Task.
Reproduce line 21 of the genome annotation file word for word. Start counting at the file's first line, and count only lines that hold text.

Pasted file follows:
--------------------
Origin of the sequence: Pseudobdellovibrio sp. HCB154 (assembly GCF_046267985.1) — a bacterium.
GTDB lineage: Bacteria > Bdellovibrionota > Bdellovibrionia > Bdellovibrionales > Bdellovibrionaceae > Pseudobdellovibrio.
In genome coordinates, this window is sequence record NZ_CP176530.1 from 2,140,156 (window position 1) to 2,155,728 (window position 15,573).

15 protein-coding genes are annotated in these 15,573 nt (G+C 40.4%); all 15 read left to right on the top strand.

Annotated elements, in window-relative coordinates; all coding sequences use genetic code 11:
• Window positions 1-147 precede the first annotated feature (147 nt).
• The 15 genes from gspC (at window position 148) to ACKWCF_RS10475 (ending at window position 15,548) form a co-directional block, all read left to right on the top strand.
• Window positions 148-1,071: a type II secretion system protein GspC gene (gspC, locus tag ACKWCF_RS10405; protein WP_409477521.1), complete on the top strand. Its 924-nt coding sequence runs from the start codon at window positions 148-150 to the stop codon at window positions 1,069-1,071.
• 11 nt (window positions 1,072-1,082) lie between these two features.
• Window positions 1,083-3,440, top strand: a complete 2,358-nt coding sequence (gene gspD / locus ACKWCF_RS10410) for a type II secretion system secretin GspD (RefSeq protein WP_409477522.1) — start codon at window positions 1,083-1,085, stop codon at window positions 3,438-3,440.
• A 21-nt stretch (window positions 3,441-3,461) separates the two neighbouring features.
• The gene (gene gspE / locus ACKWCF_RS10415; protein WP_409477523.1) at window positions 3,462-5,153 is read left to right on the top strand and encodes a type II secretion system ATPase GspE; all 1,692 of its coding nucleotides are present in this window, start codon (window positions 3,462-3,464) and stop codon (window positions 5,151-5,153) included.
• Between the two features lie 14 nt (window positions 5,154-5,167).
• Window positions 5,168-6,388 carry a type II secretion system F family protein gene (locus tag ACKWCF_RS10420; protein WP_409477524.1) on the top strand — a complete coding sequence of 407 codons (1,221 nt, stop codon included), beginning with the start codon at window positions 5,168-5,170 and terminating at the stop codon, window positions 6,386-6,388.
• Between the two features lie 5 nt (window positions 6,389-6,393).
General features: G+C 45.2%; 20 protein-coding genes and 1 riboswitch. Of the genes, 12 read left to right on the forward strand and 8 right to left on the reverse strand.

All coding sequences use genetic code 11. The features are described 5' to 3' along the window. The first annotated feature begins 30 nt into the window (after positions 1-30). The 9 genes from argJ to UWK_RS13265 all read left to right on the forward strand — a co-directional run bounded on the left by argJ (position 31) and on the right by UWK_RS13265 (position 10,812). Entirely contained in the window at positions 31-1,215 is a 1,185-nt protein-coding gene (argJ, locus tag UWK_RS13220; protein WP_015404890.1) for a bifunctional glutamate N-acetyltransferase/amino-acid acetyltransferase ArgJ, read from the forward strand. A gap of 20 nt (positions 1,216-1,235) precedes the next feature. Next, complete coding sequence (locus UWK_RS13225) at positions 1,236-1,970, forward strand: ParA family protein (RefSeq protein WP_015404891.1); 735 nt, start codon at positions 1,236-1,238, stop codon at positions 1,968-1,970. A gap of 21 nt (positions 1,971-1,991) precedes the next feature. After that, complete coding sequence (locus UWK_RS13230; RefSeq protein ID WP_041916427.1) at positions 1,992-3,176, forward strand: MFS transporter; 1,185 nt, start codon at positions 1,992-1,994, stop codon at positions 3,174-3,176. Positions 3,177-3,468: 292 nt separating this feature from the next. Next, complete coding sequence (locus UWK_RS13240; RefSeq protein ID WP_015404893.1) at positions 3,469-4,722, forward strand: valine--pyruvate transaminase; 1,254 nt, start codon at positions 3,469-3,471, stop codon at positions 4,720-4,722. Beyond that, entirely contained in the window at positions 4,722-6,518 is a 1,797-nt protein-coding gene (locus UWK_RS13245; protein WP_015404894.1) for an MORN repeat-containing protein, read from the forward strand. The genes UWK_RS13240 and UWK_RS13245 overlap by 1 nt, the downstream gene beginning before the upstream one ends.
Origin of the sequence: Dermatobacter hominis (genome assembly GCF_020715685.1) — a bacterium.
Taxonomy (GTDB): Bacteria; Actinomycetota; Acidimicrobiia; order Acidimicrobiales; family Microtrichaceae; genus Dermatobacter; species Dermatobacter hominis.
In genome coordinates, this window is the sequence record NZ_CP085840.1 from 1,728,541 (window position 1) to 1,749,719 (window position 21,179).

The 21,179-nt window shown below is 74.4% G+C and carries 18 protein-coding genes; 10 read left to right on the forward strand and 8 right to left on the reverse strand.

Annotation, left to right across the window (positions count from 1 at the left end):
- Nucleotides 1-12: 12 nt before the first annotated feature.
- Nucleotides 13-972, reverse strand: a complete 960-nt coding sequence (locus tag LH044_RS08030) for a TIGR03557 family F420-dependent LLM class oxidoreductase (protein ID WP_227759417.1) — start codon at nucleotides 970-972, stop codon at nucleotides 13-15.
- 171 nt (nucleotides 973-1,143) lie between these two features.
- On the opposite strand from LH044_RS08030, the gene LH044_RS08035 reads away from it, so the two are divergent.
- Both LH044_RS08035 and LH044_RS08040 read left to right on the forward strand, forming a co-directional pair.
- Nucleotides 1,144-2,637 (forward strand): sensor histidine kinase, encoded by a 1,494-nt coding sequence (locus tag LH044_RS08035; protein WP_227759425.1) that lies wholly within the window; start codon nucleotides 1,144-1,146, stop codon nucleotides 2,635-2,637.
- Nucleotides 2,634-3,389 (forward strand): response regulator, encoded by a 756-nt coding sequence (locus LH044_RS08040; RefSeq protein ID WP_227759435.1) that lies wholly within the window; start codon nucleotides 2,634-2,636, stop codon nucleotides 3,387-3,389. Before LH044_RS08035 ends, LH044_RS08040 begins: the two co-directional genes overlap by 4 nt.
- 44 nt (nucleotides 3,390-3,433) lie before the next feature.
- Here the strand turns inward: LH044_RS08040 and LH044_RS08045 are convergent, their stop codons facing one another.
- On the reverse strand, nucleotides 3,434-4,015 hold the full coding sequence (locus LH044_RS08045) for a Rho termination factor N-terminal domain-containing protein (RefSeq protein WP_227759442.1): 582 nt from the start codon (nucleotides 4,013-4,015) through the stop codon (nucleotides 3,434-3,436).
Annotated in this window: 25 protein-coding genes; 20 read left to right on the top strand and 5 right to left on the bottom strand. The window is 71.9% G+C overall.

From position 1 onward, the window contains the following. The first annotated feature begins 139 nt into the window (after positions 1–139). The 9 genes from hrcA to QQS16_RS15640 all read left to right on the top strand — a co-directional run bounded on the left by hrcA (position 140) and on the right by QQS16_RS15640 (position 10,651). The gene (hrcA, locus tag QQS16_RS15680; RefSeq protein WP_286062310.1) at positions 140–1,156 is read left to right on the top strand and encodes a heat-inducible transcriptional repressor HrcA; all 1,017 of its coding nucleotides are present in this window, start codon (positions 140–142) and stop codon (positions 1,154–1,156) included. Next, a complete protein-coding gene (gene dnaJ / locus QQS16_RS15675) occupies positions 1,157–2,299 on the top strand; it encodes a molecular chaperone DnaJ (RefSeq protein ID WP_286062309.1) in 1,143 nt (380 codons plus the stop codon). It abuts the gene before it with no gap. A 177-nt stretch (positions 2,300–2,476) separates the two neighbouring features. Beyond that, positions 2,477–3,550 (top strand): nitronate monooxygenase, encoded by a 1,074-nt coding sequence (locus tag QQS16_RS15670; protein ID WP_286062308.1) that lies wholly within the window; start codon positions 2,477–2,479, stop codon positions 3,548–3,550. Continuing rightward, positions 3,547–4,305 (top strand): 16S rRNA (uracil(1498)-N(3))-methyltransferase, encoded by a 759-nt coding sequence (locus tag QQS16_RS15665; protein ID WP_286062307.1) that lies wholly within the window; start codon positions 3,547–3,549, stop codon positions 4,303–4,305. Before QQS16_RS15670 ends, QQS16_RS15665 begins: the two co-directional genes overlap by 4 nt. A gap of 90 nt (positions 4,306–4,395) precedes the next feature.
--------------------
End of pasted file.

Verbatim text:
The 21,179-nt window shown below is 74.4% G+C and carries 18 protein-coding genes; 10 read left to right on the forward strand and 8 right to left on the reverse strand.